Across Time and Place

Critical Race Theorists having claimed that racial categorization was the product of Western Enlightenment science must do so by rationalising or denying the existence of contrary evidence on the primordiality of the phenomenon. One might counter that their own theories are premised on the fanciful notion of the “Noble Savage” that also arose during the Western Enlightenment, and are probably peculiar to Late Western civilisation.

The Egyptians were colour-conscious in distinguishing races. They designated their own predominant type, with dark skin as Rot, as “the human race par excellence”.25 The blond and white-skinned Libyans were described as “barbarians”, and the black-skinned was considered as a “perverse race”, often depicted as under subjugation.26 Egypt was the centre of the world, the axis mundi, and resident foreigners had to subject themselves to all things Egyptian.27 That is to say, there was Egyptian colonisation, Egyptian hegemony, Egyptian supremacy, as there has been that of many others. In examining the Egyptian texts and art it can be concluded that “Egypt not only represented the centre and the foreign lands the periphery, but Egypt stood for order against the chaos of the foreigners and this is why they had to be smitten and trampled on”.28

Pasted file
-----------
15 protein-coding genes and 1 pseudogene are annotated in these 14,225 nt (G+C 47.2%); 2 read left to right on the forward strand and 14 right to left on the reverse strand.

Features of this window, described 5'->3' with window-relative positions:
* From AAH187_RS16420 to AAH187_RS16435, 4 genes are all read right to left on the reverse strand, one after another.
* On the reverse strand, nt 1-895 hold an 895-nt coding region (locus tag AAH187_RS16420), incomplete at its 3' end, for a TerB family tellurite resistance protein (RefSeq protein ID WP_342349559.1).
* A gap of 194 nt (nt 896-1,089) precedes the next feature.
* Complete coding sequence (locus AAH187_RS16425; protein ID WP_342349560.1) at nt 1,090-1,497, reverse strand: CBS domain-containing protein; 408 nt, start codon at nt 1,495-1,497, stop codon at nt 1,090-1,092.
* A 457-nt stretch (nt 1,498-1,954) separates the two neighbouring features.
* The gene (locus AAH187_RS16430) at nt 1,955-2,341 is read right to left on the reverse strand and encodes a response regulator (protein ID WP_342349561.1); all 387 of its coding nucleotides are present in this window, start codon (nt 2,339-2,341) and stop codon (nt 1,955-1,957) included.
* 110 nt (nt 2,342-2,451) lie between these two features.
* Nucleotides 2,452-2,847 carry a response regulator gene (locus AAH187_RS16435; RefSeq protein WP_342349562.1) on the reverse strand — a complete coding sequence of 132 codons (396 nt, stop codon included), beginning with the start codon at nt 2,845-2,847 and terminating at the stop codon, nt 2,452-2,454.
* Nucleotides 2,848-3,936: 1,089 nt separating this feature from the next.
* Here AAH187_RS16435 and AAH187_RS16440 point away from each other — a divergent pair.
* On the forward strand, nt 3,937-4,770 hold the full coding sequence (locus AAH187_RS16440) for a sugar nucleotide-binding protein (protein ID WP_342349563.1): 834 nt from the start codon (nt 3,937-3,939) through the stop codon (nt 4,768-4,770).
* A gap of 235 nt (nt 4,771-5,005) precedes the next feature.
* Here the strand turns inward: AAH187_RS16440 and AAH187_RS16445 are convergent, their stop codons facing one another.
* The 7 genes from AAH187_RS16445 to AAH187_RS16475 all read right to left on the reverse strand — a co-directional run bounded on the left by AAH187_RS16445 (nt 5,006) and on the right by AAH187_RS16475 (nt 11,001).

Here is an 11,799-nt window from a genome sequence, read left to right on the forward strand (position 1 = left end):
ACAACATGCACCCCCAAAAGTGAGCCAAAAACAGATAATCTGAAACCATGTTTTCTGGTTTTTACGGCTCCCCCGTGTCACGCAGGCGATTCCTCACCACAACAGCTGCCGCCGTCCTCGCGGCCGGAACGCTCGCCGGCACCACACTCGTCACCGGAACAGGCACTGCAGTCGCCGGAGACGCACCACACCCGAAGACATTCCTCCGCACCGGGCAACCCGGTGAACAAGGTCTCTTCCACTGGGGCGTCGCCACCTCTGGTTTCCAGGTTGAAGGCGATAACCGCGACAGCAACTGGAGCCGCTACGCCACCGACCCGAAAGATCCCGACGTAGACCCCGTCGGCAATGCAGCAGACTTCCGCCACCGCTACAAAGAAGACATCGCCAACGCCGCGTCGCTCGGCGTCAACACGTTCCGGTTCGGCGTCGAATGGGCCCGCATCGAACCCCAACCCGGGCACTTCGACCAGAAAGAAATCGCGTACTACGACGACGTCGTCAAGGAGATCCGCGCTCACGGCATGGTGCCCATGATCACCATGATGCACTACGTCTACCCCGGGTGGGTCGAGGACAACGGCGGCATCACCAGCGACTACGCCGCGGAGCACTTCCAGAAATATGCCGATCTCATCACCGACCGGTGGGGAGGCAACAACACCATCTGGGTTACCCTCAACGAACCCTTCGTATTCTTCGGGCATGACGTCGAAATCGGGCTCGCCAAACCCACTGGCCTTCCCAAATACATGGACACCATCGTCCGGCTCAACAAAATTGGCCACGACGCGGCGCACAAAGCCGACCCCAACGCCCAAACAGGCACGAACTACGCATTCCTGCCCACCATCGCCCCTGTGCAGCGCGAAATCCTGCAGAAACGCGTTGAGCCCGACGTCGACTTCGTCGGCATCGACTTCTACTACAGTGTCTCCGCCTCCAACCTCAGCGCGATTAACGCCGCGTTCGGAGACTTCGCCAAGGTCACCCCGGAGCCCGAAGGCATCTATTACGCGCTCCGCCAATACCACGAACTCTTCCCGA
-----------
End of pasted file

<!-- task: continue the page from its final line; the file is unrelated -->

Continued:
A limestone relief from the tomb of Haremhab now in Leiden shows prostrate foreigners. Nine people are shown – they are the traditional enemies of Egypt […] Asians, Libyans and a beardless Kushite. Their hands are in a gesture of begging, or as the text has it: ‘The princes of all the foreign countries come to beg life from him.’ Some are crawling on their bellies, others are on their backs, again reminiscent of what is found in the Amarna letters: ‘At the feet of the king, my lord, seven times and seven times verily I fall, both prone and supine.’29

The Nubians/ Kushites are sometime described in very degrading terms, as on a boundary stela of king Senusret /Sesotris III: ‘they cannot be trusted, they are not people (ni-remetju) one respects. They are wretches, craven-hearted.’ The Egyptians called themselves ‘the people’ remetju, the (proper) people. […] However, in contrast the Nubians are referred to as ni remetju, non-people, nonhumans, or savages. 30